Increase Voter Turnout: Effective Language
There are several reasons why voters may not feel engaged in an election: the most serious is “It doesn’t change anything anyway!” A big message lies behind this small sentence. If you listen closely, at least part of the message means, “I can’t change anything.” This is where you can reach your voters because it is all about addressing voters in a motivating manner – it's all in your hands.
Use Effective Language in your Election Campaign
Your election campaign is targeted at your voters, and ideally you should reach them as well. You want to activate your voters and motivate them to vote. In a fast-moving world, you need to draw the voters’ attention towards you. The first step is to establish effective language to address voters. How can you attract attention and actively address voters through your election notification when it arrives in your voters’ email inbox?Request quote >
Effectively Address Voters
Effective language consciously activates voters and sends out individual signals, in contrast to more traditional methods of addressing voters. When you send your voting information, do it according to the motto “the more concrete, the better”. Define certain topics in more detail and break down the information in line with different voter groups. When you send an email to your voters, an interesting subject line is the first step.
The following office situations demonstrate how effective language can be utilized to more successfully engage your audience:
The CEO of a company sends out an email to his team asking for new campaign ideas.
- Example 1: Dear team, looking for new ideas, we need your help!
The CEO will surely get a few responses, but not from all colleagues. Some don't have time, others may think a team email is not important or simply cannot give input to the campaign. The team members aren't addressed individually, so it could therefore speak to every colleague in the company – or no one. It makes colleagues feel uncertain and doesn't activate them to participate.
If the CEO sends out emails to different departments and links them to their respective team function, they will get more responses:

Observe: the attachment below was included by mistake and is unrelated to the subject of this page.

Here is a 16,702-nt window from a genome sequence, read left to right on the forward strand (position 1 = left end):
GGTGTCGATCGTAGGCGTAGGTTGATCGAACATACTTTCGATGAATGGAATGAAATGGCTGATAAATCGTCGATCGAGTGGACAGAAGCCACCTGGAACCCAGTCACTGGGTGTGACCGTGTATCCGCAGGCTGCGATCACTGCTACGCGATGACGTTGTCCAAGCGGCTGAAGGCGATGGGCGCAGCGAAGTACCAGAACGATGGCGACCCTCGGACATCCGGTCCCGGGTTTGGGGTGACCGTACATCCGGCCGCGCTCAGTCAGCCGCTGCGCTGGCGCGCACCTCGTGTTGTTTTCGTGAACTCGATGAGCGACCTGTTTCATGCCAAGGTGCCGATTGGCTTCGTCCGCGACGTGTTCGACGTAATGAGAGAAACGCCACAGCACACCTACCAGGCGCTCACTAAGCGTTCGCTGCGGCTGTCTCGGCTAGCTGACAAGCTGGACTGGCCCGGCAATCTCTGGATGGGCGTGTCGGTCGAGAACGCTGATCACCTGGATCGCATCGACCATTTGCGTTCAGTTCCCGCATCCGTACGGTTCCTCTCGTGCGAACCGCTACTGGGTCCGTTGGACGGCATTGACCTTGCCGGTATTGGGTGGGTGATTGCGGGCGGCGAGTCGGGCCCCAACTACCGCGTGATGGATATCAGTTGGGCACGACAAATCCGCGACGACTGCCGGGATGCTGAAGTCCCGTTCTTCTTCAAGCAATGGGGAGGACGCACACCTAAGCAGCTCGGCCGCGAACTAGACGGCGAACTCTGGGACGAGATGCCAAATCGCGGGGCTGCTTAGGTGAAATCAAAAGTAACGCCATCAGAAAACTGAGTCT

- Example 2: Dear design team, do you have any visual input for our new campaign?
In this example, a concrete group is addressed with a concrete request. Voter turnout in election campaigns can be increased significantly using this communication principle. Undecided voter groups in particular will receive a motivational push if they are addressed directly and will be more inclined to cast their vote.
Effectively addressing voters starts with the form of address
Initially addressing voters according to their role as voters will strongly activate them. Start your email with “Dear voter” and establish a connection between the addressee and their role as a voter. Similar to the team members in the example above, voters get the feeling “You’re voting and holding the reins. You’re part of the process.”
Using the role of the addressee helps them to identify themselves as voters. This is exactly what helps to make voters use their right to vote and will therefore effectively increase your voter turnout.
POLYAS-Tip: Make it as easy as possible for your voters by communicating online. Digital services help you to segment your various voter groups and address them individually without extra cost or effort. Inform your voters about the election process directly with just a few clicks and send important information online with ease once the election starts.
Contact our voting experts for specific tips for successful voter communication
The Key for Success: Properly Addressing your Voters
Using effective language and directly addressing your voters actively involves them in the election process and emphazises the importance of participation in producing a meaningful election. You will give your voters the feeling: every vote counts!
One condition is that you know your voters well enough. You should be able to differentiate between “voters” and “non-voters” and ideally segment them according to subgroups such as age, place of residence, interests or means of communication. Based on this data, you can start planning your election campaign and can give each voter group the necessary information using effective language.